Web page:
MEV-Aware Apps Will Reduce MEV TAM
However, this debate over fairness and value distribution is likely moot. As multiple parties fight to access the MEV surplus, we expect MEV’s TAM to decrease. From an application or dApp perspective, why should they leak value to searchers when they can keep the value for themselves or their users? These “MEV-Aware” apps will implement features that reduce the MEV they generate.
This is already happening. For example, MakerDAO and Euler both use auctions for liquidations as opposed to lenders Compound and Aave, which set liquidations at a fixed discount. In Maker’s and Euler’s case, because keepers compete on price to liquidate a loan, the liquidated user suffers a reduced loss. In other words, it recaptures value that they would have lost. For Aave and Compound, there is a fixed liquidation discount. This means that the liquidated user suffers a fixed loss, instead of a variable one that is likely less than the fixed amount. As apps compete for users and liquidity, we can expect dApps to implement features that reduce value leakage to encourage usage over competitors.
How will dApps think about allocating value? Instead of having a liquidation auction reduce the loss to LPs, the protocol can implement an auction fee that shifts some value back to token holders.
We expect applications to use a better combination of mechanism design (primarily auctions) and smarter parameter defaults to plug MEV leakage that their users experience. Some examples include UI warnings to prevent fat fingering, volatility, and pool-aware slippage limits for AMMs. The famous 2.08m USDC to 0.05 USDT swap can easily be prevented.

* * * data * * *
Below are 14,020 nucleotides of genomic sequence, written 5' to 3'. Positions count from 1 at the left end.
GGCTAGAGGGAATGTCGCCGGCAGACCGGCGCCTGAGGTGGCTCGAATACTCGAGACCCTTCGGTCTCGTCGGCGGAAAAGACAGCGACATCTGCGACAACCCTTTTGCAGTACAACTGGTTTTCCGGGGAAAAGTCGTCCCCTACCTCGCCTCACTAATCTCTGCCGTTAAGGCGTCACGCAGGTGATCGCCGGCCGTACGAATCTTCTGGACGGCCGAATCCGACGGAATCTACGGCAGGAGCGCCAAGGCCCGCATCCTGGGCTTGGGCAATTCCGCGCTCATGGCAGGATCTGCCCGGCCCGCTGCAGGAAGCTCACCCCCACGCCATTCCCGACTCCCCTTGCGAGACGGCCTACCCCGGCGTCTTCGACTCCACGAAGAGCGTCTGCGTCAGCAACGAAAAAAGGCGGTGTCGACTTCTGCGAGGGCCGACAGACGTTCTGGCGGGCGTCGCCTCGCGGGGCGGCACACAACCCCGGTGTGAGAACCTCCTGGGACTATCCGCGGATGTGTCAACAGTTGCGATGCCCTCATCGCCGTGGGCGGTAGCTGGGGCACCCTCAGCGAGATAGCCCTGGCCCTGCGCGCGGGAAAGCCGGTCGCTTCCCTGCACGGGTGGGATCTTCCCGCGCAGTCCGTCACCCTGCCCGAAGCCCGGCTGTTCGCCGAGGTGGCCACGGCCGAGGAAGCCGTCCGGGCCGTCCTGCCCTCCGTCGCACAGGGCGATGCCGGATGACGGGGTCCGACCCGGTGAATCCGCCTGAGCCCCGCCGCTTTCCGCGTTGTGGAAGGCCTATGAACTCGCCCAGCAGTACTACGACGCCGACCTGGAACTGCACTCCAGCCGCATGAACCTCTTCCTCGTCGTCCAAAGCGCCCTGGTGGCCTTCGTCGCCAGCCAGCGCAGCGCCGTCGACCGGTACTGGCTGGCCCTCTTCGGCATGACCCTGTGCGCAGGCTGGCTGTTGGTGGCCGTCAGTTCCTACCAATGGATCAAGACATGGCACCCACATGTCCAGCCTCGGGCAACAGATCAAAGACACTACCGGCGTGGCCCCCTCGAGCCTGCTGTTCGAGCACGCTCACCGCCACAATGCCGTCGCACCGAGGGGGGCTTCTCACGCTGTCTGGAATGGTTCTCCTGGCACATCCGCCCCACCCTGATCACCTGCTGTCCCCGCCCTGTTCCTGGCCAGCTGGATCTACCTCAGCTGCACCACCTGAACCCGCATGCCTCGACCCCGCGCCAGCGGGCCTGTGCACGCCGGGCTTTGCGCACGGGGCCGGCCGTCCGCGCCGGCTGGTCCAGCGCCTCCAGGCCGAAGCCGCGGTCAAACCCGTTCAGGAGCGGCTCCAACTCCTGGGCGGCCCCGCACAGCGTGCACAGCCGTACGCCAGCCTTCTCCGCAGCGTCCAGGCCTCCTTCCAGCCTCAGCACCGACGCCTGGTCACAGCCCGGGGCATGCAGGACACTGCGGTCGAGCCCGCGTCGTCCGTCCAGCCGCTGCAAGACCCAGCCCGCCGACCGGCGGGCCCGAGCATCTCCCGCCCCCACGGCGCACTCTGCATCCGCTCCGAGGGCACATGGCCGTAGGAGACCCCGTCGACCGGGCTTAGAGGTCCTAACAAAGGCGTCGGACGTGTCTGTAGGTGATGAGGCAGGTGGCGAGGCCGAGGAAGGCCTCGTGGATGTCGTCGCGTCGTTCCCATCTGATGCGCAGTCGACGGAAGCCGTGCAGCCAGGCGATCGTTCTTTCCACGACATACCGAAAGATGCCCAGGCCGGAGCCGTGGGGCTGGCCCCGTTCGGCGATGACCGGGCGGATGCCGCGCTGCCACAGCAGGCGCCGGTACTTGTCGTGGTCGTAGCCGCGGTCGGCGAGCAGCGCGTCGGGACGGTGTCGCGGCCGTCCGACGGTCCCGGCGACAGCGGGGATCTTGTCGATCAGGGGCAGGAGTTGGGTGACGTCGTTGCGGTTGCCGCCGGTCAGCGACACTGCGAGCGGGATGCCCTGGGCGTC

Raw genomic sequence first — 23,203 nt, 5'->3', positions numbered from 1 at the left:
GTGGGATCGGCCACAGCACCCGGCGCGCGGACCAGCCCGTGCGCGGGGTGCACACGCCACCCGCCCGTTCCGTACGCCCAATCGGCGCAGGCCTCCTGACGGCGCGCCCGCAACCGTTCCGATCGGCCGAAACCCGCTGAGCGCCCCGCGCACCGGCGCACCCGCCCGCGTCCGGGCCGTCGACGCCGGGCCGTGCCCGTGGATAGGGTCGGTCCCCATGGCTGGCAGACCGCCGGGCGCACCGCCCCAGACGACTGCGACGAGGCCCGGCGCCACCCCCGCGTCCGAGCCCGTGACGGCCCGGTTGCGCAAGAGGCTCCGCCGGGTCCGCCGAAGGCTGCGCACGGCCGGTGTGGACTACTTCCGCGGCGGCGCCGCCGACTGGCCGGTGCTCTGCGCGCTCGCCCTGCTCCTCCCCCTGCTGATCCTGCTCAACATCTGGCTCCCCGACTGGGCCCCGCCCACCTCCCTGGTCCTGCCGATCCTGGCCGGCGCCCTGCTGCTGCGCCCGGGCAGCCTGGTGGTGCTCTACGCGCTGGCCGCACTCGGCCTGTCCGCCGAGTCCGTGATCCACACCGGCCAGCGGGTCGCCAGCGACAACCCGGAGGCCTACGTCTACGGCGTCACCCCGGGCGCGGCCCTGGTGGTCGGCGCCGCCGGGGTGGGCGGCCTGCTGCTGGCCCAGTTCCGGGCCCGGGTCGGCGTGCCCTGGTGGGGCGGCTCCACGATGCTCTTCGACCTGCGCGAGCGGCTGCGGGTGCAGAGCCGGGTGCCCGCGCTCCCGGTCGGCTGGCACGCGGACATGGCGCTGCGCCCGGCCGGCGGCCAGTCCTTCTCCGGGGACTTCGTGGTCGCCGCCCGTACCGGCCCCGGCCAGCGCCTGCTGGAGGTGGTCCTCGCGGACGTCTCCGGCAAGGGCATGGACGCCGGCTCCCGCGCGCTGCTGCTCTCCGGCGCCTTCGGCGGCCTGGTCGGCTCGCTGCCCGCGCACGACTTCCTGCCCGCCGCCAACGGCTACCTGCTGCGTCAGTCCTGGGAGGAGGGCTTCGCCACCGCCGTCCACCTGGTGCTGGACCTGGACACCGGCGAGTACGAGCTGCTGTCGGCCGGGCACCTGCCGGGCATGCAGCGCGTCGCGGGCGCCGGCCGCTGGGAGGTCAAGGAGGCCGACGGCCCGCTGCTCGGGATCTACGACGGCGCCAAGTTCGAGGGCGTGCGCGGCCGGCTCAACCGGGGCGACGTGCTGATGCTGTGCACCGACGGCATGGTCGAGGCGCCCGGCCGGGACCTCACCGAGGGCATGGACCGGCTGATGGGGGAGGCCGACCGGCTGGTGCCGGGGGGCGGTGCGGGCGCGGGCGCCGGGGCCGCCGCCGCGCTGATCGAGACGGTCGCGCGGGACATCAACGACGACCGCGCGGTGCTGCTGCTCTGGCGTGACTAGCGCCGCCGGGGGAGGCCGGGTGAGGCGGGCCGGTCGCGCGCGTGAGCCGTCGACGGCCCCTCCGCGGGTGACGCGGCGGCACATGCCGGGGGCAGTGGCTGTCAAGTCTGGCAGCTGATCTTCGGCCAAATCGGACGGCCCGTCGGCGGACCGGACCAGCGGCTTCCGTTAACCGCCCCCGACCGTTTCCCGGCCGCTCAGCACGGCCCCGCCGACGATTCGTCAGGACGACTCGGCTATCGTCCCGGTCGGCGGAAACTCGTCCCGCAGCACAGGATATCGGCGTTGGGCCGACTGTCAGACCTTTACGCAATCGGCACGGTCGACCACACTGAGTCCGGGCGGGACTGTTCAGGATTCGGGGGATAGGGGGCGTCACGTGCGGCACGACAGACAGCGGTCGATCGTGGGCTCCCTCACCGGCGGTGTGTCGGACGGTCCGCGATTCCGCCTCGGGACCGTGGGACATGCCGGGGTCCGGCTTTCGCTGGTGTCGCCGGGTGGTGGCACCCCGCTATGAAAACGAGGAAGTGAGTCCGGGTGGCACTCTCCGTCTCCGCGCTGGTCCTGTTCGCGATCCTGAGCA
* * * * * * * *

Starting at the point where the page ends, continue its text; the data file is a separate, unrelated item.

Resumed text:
Looking back at our MEV taxonomy, we expect some categories to be easier to minimize than others. For example, front running and sandwiching will be minimized through more intelligent slippage settings. However, some forms of MEV might be inevitable—arbitrage between DEXs, for example, cannot be easily reduced without changes to the base protocol .
Who Decides the Future?
The MEV market landscape will continue to evolve going forward and impact various market participants. Many interesting questions remain: How will protocols balance the needs of different user groups and how will value flow between these groups? Will the market decide on what amount of MEV should be returned, or instead will there be intervention by protocol designers? Will users gravitate towards protocols that protect them more from MEV, or will users ultimately not care?
We expect application-specific MEV will approach zero in the medium term. Over the long run, inter-application MEV will slowly shift more value back to the originators of the order flow through protocol design. Ultimately, protocols and dApps who protect their users the most will win.
Many thanks to Sina, Hasu, Dev Ojha, Walter Smith, and Christine Kim for their conversations and feedback.
 MEV TAM estimates from various data providers.
 Chorus One’s data annualized is roughly $921m a year (their data starts from August 2020 and ends at the Merge)
 Chorus One further separates the number into good and bad MEV, $713.95M good (arbitrage and liquidations) + $1206.11M bad (sandwiches)
 EigenPhi only has data for 2022 and onwards
 Flashbot’s does have sandwich data in Dune, unfortunately the data is not particularly clean. However, digging around has yielded numbers that are similar to Chorus One’s topline.
 Arbitrage between venues is difficult to minimize without changing the underlying L1/L2 protocol. Some designs include auctioning off access to the first transaction in a block, but that would require a change to the base layer. Though there may be some constructions where if a sufficient percentage of ETH validators restake then there can be an extra protocol auction.
 Dev from Osmosis notes how this can be mitigated by enshrining the oracles into the consensus for appchains (forcing ⅓ of the validator set to collude is difficult). Perhaps restaking can be used to mitigate this. Or auction for the right to “submit” the oracle update, and thereby the right to front run / back run it (h/t Sina)